Label: Nonesuch Records, 2018
Personnel - Brad Mehldau: piano; Larry Grenadier: acoustic bass; Jeff Ballard: drums.
Brad Mehldau, one of the most influential pianists of our times, is all imagination and sophistication when it comes to composition and execution. After assembling readings of preludes by Bach and his own originals on the solo work After Bach (Nonesuch, 2018), he returns to the trio format, accompanied by longtime associates Larry Grenadier and Jeff Ballard on bass and drums, respectively.
The new album, Seymour Reads the Constitution!, got its title from a weird dream with the actor Phillip Seymour Hoffman, two weeks before his death. In addition to three originals, the album features renditions of meaningful post-bop pieces, pop songs, and a jazz standard.
Two originals are at the top of the song lineup. Whereas the odd-metered “Spiral” relies on a dazzling rhythm, a beautifully poignant melody reminiscent of Jobim, and a consistent post-bop stream of elegant sequential voicings, the title track is a classical-tinged waltz propelled by Ballard’s distinctive brushwork and stamped with refined piano phrases gently pronounced in unison with the bass. Mehldau compellingly flies in his solo, subtly pervading passage notes with warmth and richness, while Grenadier’s exploration becomes a source of inspiration such is the expressiveness revealed.
Swinging with gusto, the trio shapes “Like Someone in Love” with a different tempo and artistic refinement. Liveliness and elasticity conduct the drummer to enthusiastically trade bars with his bandmates. He repeats the procedure on Sam Rivers’ “Beatrice”, where notes are tossed with zest and lush chord changes take place on top of Grenadier’s dancing patterns. He even quotes “Acknowledgement” by Coltrane at some point.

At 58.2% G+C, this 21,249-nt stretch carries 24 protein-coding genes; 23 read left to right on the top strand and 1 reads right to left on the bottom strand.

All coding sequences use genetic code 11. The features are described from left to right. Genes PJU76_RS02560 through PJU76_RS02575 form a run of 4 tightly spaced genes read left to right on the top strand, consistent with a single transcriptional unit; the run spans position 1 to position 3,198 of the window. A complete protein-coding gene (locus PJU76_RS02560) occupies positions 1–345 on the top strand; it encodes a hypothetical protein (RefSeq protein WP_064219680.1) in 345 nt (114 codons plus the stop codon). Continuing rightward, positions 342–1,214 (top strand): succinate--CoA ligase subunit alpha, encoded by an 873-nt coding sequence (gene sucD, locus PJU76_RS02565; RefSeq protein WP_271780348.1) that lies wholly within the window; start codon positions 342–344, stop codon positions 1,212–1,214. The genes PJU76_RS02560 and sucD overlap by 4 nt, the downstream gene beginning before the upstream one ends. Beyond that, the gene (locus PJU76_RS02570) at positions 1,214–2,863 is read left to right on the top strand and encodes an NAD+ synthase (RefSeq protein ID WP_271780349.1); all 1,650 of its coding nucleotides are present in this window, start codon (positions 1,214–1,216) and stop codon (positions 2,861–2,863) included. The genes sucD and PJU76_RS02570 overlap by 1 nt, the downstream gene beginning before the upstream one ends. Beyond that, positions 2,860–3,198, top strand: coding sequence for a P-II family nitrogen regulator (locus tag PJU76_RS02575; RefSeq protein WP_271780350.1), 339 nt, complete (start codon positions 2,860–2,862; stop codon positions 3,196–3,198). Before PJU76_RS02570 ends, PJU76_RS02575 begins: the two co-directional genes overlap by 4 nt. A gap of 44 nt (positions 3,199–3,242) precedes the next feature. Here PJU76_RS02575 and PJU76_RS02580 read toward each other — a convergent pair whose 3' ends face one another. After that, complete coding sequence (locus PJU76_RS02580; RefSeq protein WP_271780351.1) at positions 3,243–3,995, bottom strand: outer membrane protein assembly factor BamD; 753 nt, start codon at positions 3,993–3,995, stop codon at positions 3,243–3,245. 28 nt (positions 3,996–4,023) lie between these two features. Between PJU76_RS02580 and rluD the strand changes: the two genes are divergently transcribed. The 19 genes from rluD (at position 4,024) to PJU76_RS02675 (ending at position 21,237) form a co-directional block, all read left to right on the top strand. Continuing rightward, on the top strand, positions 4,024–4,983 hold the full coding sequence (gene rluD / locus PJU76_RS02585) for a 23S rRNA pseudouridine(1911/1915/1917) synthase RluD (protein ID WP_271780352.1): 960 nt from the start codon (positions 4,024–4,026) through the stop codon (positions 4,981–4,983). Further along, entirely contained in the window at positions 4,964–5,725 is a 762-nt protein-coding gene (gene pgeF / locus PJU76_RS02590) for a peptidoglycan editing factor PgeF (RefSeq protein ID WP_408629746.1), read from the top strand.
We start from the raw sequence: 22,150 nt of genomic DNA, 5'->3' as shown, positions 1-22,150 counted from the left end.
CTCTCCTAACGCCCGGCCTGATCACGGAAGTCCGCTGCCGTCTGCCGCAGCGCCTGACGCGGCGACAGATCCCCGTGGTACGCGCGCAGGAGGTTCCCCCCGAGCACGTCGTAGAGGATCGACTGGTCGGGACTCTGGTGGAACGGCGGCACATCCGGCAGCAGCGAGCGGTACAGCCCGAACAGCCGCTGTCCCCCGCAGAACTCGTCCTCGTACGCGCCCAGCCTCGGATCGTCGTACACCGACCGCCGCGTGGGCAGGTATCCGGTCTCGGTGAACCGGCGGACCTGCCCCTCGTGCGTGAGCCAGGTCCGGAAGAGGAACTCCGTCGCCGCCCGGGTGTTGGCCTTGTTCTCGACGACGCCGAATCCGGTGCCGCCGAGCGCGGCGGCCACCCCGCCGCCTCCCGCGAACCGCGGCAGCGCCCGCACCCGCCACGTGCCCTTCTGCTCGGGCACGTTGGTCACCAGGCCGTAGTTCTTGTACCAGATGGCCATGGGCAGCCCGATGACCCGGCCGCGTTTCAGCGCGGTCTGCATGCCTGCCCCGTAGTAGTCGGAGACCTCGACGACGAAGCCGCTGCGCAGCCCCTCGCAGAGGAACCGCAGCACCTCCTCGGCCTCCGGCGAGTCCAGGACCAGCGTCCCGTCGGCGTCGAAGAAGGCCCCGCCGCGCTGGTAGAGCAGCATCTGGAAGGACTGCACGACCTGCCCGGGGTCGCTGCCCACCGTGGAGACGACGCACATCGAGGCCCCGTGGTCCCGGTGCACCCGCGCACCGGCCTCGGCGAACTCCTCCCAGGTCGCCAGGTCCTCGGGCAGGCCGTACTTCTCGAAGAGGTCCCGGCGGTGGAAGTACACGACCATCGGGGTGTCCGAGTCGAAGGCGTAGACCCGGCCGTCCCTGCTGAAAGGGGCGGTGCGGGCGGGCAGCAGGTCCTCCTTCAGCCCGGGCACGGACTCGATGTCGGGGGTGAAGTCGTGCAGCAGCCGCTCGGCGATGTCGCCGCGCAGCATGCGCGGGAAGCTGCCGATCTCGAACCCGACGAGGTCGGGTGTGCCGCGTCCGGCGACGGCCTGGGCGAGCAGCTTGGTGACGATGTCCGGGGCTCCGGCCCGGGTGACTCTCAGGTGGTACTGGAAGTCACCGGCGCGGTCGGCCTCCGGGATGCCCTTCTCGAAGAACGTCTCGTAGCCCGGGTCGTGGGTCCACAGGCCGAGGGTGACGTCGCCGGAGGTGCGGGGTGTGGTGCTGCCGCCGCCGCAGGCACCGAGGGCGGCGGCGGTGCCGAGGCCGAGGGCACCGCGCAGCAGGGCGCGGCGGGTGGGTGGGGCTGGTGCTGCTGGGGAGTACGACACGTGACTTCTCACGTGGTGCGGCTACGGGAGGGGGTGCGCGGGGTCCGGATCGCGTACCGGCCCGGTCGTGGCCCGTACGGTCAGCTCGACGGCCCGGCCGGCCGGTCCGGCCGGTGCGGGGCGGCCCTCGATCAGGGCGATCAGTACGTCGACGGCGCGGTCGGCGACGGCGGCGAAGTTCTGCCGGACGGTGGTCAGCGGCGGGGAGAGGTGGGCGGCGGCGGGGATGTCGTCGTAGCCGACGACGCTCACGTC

Elmo Hope’s “De-Dah” is tackled with a cool touch and flows at a moderate pace with bebop stimulus. One finds the pianist in evidence again with improvised lines that go around the melody, deepened by cracking motifs in a fluent conversational tone. The melodicism mirrors his purest musical sensitivity. Following the bandleader’s example, bassist and drummer, besides utterly supportive of each other in guaranteeing a classy foundation, also explore swirls of emotion through the appeal of spontaneity.
Mehldau has a knack for giving pop songs a unique emotional touch. For this album, the chosen ones were Beach Boys’ “Friends” and Paul McCartney’s “Great Day”. The former was transformed into an amiable jazz waltz (the original version also obeys a 3/4 time signature) with an inventive final section while the latter feels like a lively percussive triumph with a bluesy feel. Placed in the middle of these compositions, “Ten Tune” falls in the third stream genre and comes cleverly arranged with melodic counterpoint.
Mehldau Trio demonstrates a firm grasp across styles, engulfing the listeners in their glistening, warm-hearted storytelling and transporting them into another realm. This is among the most enchanting offerings of his career.
01 - Spiral ► 04 - De-Dah ► 05 - Friends